Differentiation between obesity and insulin resistance in the association with C-reactive protein

Tracey McLaughlin, Fahim Abbasi, Cindy Lamendola, Lynn Liang, Gerald Reaven, Patricia Schaaf, Peter Reaven

Research output: Contribution to journalArticlepeer-review

308 Scopus citations


Background - Plasma C-reactive protein (CRP) concentrations are increased in obese and/or hyperinsulinemic individuals. The goal of this study was to determine if the relation between insulin resistance and CRP was independent of obesity. Methods and Results - Plasma CRP concentrations were measured before and after 3 months of calorie restriction in 38 healthy, obese women. Steady-state plasma glucose (SSPG) concentration during a 180-minute infusion of octreotide, glucose, and insulin was used to stratify participants into insulin-resistant (IR, n=20) or insulin-sensitive (n=18) groups, similar in terms of mean age (46±2 versus 44±2 years), body mass index (32.0±0.4 versus 31.4±0.3 kg/m2), and waist circumference (96±2 versus 95±2 cm). Mean CRP (0.39±0.08 versus 0.12±0.03 mg/dL, P=0.003) concentrations were higher in the IR group, as were day-long plasma glucose and insulin responses (P<0.001). There was a significant correlation at baseline between CRP and day-long plasma integrated insulin response (r=0.47, P=0.001) but not between CRP and body mass index (r=0.14) or waist circumference (r=0.10). Weight loss was similar in the two groups (8.7±0.9 versus 8.4±0.8 kg) but was associated with significant (P<0.001) decreases in SSPG and CRP concentrations in the IR group only. Regression analysis showed that SSPG and day-long plasma insulin response were the only significant predictors of CRP concentration. Conclusions - CRP concentrations are elevated predominantly in obese individuals who are also insulin resistant and fall in parallel with weight loss-associated improvements in insulin resistance. The relation between CRP concentrations and insulin resistance is independent of obesity.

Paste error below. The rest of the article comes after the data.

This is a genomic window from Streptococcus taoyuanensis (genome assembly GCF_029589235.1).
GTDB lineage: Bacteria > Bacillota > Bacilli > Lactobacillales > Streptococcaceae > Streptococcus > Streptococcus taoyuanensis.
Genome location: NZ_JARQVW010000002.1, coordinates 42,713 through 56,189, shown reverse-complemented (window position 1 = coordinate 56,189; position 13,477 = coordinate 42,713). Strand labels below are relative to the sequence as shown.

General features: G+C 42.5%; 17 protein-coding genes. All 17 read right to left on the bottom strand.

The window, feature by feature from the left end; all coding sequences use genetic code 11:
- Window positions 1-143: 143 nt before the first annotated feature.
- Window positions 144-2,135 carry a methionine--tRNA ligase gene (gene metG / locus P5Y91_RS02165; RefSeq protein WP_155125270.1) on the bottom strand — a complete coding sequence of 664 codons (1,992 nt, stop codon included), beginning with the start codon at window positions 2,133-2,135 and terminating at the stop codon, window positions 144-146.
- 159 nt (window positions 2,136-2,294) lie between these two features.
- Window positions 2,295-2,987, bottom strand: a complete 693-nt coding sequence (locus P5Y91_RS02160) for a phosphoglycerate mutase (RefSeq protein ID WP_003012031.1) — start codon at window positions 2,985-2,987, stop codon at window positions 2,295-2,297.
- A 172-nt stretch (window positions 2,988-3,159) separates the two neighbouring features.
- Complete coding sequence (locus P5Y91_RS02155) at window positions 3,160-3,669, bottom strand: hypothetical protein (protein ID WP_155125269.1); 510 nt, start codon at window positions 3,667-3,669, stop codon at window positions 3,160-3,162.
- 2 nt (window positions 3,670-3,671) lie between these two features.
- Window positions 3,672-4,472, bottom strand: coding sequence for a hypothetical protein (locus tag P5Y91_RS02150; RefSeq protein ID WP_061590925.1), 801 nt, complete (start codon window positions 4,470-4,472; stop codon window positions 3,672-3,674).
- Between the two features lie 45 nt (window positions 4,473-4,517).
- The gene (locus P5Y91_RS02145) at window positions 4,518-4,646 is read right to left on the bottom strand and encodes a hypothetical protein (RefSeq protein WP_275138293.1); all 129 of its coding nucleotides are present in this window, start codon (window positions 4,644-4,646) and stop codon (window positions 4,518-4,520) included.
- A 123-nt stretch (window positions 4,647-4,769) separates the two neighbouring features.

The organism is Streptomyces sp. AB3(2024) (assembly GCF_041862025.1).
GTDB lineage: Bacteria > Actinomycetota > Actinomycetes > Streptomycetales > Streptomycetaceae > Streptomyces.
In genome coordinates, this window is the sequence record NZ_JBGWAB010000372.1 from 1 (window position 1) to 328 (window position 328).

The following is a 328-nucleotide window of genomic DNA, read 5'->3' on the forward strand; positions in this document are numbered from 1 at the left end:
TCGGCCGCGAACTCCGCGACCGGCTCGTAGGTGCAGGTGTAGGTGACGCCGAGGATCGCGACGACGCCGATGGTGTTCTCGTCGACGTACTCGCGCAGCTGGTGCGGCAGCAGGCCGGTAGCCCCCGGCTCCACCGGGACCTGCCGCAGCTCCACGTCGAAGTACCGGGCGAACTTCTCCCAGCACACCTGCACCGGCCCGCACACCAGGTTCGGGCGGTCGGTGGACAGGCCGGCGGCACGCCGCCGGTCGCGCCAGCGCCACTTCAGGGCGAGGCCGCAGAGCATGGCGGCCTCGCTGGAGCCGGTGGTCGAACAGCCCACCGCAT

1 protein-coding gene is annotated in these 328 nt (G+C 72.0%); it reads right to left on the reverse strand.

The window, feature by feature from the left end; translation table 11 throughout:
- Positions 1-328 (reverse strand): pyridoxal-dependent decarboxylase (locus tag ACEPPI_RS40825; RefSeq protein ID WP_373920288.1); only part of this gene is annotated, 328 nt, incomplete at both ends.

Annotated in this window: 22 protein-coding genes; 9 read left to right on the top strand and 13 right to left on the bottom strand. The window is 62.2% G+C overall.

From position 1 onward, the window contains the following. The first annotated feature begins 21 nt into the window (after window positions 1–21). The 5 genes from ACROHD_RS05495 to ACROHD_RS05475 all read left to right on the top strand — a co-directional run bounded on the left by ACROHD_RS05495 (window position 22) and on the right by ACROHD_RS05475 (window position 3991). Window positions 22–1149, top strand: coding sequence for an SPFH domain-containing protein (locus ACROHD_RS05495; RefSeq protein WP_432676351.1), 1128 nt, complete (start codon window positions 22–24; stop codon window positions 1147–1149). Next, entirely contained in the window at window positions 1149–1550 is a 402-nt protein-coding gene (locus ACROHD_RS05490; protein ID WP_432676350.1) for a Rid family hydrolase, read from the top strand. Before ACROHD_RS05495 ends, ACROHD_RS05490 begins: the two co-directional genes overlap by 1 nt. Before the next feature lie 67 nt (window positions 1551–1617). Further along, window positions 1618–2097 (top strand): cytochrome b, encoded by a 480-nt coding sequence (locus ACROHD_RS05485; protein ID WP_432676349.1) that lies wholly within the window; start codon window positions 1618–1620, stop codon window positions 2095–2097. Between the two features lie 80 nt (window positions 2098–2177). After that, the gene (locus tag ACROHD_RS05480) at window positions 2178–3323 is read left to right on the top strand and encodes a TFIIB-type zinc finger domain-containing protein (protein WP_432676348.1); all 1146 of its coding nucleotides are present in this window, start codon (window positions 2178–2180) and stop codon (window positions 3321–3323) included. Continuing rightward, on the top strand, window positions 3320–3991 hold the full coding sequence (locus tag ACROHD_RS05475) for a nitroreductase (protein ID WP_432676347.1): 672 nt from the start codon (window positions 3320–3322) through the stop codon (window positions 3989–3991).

Original languageEnglish (US)
Pages (from-to)2908-2912
Number of pages5
Issue number23
StatePublished - Dec 3 2002
Externally publishedYes


  • Inflammation
  • Insulin
  • Obesity
  • Risk factors
  • Syndrome X

ASJC Scopus subject areas

  • Cardiology and Cardiovascular Medicine
  • Physiology (medical)


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